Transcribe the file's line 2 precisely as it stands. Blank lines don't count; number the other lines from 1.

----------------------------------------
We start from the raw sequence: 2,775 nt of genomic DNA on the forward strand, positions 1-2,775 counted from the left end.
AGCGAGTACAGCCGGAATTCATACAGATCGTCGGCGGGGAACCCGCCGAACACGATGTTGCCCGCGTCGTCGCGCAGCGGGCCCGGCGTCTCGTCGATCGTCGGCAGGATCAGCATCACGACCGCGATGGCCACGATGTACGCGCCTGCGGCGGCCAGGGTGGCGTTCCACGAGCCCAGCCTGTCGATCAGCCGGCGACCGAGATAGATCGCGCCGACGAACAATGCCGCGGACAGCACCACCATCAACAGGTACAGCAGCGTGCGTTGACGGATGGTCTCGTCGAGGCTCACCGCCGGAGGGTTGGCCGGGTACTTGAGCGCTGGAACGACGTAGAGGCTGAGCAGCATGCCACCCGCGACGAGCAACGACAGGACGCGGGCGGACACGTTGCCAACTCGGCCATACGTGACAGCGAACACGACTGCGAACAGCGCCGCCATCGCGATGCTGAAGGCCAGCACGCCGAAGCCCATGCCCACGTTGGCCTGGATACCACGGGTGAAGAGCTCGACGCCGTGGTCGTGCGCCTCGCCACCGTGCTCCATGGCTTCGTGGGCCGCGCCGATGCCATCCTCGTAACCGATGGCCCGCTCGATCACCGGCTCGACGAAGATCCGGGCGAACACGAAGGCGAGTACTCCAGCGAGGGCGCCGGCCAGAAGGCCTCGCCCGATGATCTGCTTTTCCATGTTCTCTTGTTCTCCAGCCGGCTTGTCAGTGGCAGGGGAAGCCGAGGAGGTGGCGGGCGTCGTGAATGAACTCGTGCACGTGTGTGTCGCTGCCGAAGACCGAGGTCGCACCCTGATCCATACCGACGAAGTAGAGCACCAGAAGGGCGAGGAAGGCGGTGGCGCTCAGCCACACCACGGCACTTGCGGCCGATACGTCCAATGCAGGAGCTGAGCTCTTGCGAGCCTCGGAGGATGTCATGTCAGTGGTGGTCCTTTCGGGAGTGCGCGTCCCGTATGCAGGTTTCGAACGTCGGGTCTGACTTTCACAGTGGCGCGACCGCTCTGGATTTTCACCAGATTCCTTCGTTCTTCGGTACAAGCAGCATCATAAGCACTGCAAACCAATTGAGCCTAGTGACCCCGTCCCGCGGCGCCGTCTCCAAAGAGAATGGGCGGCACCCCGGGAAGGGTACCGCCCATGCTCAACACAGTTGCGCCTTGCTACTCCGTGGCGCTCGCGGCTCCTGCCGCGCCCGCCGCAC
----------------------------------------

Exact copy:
AGCGAGTACAGCCGGAATTCATACAGATCGTCGGCGGGGAACCCGCCGAACACGATGTTGCCCGCGTCGTCGCGCAGCGGGCCCGGCGTCTCGTCGATCGTCGGCAGGATCAGCATCACGACCGCGATGGCCACGATGTACGCGCCTGCGGCGGCCAGGGTGGCGTTCCACGAGCCCAGCCTGTCGATCAGCCGGCGACCGAGATAGATCGCGCCGACGAACAATGCCGCGGACAGCACCACCATCAACAGGTACAGCAGCGTGCGTTGACGGATGGTCTCGTCGAGGCTCACCGCCGGAGGGTTGGCCGGGTACTTGAGCGCTGGAACGACGTAGAGGCTGAGCAGCATGCCACCCGCGACGAGCAACGACAGGACGCGGGCGGACACGTTGCCAACTCGGCCATACGTGACAGCGAACACGACTGCGAACAGCGCCGCCATCGCGATGCTGAAGGCCAGCACGCCGAAGCCCATGCCCACGTTGGCCTGGATACCACGGGTGAAGAGCTCGACGCCGTGGTCGTGCGCCTCGCCACCGTGCTCCATGGCTTCGTGGGCCGCGCCGATGCCATCCTCGTAACCGATGGCCCGCTCGATCACCGGCTCGACGAAGATCCGGGCGAACACGAAGGCGAGTACTCCAGCGAGGGCGCCGGCCAGAAGGCCTCGCCCGATGATCTGCTTTTCCATGTTCTCTTGTTCTCCAGCCGGCTTGTCAGTGGCAGGGGAAGCCGAGGAGGTGGCGGGCGTCGTGAATGAACTCGTGCACGTGTGTGTCGCTGCCGAAGACCGAGGTCGCACCCTGATCCATACCGACGAAGTAGAGCACCAGAAGGGCGAGGAAGGCGGTGGCGCTCAGCCACACCACGGCACTTGCGGCCGATACGTCCAATGCAGGAGCTGAGCTCTTGCGAGCCTCGGAGGATGTCATGTCAGTGGTGGTCCTTTCGGGAGTGCGCGTCCCGTATGCAGGTTTCGAACGTCGGGTCTGACTTTCACAGTGGCGCGACCGCTCTGGATTTTCACCAGATTCCTTCGTTCTTCGGTACAAGCAGCATCATAAGCACTGCAAACCAATTGAGCCTAGTGACCCCGTCCCGCGGCGCCGTCTCCAAAGAGAATGGGCGGCACCCCGGGAAGGGTACCGCCCATGCTCAACACAGTTGCGCCTTGCTACTCCGTGGCGCTCGCGGCTCCTGCCGCGCCCGCCGCAC